Same with negative gearing: netting out multiple income sources isn’t inherently/indisputably the Wrong Thing.

  5. BilB
    April 30th, 2017 at 20:15 | #5

    Colin, I think the long term participation rates prove that the mechanism is an advantage enjoyed only by some. If this were a proposal of, say, installing insulation in the roofs of houses at the public’s expense to save energy and reduce CO2 emissions and only 10% of the public took up the offer, then the proposal would be dropped after a time. The same test could well be applied here. The tax advantage is a failure as so few have taken it up even after an extended period, so it should be dropped for that reason alone.

    My argument is that the cost offsets are a mechanism that is consistent with industry practices so could be argued for on that basis, but the 50% capital gains tax discount is not a standard practice so should be dropped on the basis of conformity alone, regardless of how one wants to calculate it. I don’t believe the inflation argument holds water unless the properties are subject to rent control over extended periods, and I doubt that many negative gearers would be too thrilled with that prospect.

    However, I don’t know whether you noticed that I suggest dropping capital gains on the primary business residence (along with the primary residential asset) to encourage entrepreneurship at the personal owner operator new start up level. Everyone gets one free kick.

  6. Ikonoclast
    May 1st, 2017 at 06:43 | #6

    Listened to this. J.Q. was clear, concise and logical. It’s a pity that logic based on empirically demonstrable facts does not seem to carry the day in national economic debates. I think the answer is this. Labor needs to moves a least a bit back to the left, recruit J.Q. to a safe seat and make him Shadow Treasurer, make J.Q. Treasurer, stay in for four terms and fix things up. 🙂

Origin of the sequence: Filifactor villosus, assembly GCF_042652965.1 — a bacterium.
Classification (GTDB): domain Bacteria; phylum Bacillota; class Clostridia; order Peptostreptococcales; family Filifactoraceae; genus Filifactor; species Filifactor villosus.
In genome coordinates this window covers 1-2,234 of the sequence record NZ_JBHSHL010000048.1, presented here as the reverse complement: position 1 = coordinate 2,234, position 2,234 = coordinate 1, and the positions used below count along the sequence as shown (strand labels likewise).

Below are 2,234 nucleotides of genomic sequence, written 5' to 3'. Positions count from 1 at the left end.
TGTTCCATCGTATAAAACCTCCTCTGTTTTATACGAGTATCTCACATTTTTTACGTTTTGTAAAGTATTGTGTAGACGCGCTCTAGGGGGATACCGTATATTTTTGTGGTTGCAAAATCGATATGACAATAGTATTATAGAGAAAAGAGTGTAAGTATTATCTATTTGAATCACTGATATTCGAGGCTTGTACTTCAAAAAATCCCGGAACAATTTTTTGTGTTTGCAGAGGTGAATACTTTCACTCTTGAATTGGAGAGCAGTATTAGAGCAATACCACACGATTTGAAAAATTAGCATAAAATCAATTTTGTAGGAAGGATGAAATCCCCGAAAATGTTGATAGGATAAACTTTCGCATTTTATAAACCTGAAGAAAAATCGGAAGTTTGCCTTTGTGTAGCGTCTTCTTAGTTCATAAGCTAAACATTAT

If only.

    Notes:

    1. There is no implied slight here towards Judith Sloane, I am simply being brief focusing on J.Q.’s performance and ideas.

    2. J.Q. would probably say to the politician / Treasurer idea, “I wouldn’t wish that on my worst enemy, so please don’t wish it on me.”

  7. Greg McKenzie
    May 1st, 2017 at 08:35 | #7

    If you follow any money trail for long enough it always go back to the rich. An economists once stated that if all money, in a market based economy, was evenly distributed then, over time, most of that money would find its way back to large wealth owners. Eventually all market based systems defend and maintain an unequal distribution of money. Only certain mixed market economies seem to be able to overcome, to varying degrees depending on political will, this hyper inequality regime.

  8. Ikonoclast
    May 1st, 2017 at 10:38 | #8

    @Greg McKenzie

    “If you follow any money trail for long enough it always go back to the rich.”

    Marx posited this as a theorem of capitalism. Piketty proved it. It’s the system called capitalism which ensures this outcome.

  9. May 1st, 2017 at 19:58 | #9

    A lot of it has gone to rich retirees and big earners in the form of tax concessions for super and although lately there have been some tinkering with it, but as whole it has been kept rather quite.
    The media, including the ABC and the elite of Australia are keen to keep this legal tax dodge from becoming public knowledge.
    I,am amazed how little do the average citizens know about the great Australian super fraud.

  10. Nicholas
    May 2nd, 2017 at 22:53 | #10

    I think that if we had Bill Mitchell, John Quiggin, and Steve Keen shaping public perceptions of economy policy and recruiting the people we need to implement progressive policies we would be a much healthier and safer society.